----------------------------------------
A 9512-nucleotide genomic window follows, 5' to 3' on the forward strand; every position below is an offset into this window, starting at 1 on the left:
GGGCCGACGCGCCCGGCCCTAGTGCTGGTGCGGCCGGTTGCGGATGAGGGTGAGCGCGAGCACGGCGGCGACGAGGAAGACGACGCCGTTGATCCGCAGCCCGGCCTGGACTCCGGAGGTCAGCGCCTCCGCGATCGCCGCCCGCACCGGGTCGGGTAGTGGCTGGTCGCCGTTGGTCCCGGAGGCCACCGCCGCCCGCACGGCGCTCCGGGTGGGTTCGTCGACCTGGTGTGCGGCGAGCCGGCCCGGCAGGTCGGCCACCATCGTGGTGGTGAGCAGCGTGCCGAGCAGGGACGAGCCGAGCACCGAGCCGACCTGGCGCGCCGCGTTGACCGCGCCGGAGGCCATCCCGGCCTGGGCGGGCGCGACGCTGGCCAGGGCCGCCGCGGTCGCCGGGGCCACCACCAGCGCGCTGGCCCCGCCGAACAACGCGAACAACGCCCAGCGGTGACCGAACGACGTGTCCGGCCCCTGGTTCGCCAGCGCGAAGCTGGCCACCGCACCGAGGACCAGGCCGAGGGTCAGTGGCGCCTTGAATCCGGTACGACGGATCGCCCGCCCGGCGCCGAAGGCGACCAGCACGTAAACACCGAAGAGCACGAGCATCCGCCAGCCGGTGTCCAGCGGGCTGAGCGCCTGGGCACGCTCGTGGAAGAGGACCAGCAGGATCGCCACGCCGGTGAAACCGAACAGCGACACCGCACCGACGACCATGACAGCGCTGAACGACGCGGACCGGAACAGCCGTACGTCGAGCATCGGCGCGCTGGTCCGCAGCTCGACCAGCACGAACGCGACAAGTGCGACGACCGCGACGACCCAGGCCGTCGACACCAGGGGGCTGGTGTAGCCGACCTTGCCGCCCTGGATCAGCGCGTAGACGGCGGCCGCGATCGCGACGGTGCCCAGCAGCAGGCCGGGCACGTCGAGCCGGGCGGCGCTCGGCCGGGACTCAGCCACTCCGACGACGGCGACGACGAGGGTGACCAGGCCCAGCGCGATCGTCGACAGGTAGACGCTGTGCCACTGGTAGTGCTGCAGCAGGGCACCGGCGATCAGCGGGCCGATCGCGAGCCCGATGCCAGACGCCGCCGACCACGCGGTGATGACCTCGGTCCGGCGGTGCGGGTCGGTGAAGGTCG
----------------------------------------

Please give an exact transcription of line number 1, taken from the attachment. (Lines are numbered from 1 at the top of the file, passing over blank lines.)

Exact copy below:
A 9512-nucleotide genomic window follows, 5' to 3' on the forward strand; every position below is an offset into this window, starting at 1 on the left: